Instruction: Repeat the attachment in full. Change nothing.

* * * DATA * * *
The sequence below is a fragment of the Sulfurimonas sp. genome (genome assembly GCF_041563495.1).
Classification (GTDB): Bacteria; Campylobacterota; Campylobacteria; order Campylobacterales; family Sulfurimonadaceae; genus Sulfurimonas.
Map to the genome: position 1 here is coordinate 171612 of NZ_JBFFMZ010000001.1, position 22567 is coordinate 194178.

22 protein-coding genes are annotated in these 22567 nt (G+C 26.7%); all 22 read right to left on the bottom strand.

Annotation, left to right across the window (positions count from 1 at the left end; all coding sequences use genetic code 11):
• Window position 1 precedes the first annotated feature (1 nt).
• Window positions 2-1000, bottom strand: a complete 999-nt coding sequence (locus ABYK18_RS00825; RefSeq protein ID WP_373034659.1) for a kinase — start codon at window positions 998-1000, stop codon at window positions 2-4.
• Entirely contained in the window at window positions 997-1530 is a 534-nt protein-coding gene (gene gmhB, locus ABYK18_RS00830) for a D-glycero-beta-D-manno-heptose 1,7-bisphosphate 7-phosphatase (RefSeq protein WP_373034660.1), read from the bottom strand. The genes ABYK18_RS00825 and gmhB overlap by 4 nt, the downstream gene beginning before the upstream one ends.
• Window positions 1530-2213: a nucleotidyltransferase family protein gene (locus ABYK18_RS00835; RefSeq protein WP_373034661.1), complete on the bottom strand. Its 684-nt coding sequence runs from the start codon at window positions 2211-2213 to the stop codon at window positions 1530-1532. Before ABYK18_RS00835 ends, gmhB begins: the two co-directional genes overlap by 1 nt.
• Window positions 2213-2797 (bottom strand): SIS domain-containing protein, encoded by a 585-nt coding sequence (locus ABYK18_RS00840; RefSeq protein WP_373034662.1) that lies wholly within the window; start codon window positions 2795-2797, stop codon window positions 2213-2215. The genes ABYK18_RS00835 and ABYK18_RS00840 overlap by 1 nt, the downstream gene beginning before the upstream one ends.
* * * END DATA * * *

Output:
The sequence below is a fragment of the Sulfurimonas sp. genome (genome assembly GCF_041563495.1).
Classification (GTDB): Bacteria; Campylobacterota; Campylobacteria; order Campylobacterales; family Sulfurimonadaceae; genus Sulfurimonas.
Map to the genome: position 1 here is coordinate 171612 of NZ_JBFFMZ010000001.1, position 22567 is coordinate 194178.

22 protein-coding genes are annotated in these 22567 nt (G+C 26.7%); all 22 read right to left on the bottom strand.

Annotation, left to right across the window (positions count from 1 at the left end; all coding sequences use genetic code 11):
• Window position 1 precedes the first annotated feature (1 nt).
• Window positions 2-1000, bottom strand: a complete 999-nt coding sequence (locus ABYK18_RS00825; RefSeq protein ID WP_373034659.1) for a kinase — start codon at window positions 998-1000, stop codon at window positions 2-4.
• Entirely contained in the window at window positions 997-1530 is a 534-nt protein-coding gene (gene gmhB, locus ABYK18_RS00830) for a D-glycero-beta-D-manno-heptose 1,7-bisphosphate 7-phosphatase (RefSeq protein WP_373034660.1), read from the bottom strand. The genes ABYK18_RS00825 and gmhB overlap by 4 nt, the downstream gene beginning before the upstream one ends.
• Window positions 1530-2213: a nucleotidyltransferase family protein gene (locus ABYK18_RS00835; RefSeq protein WP_373034661.1), complete on the bottom strand. Its 684-nt coding sequence runs from the start codon at window positions 2211-2213 to the stop codon at window positions 1530-1532. Before ABYK18_RS00835 ends, gmhB begins: the two co-directional genes overlap by 1 nt.
• Window positions 2213-2797 (bottom strand): SIS domain-containing protein, encoded by a 585-nt coding sequence (locus ABYK18_RS00840; RefSeq protein WP_373034662.1) that lies wholly within the window; start codon window positions 2795-2797, stop codon window positions 2213-2215. The genes ABYK18_RS00835 and ABYK18_RS00840 overlap by 1 nt, the downstream gene beginning before the upstream one ends.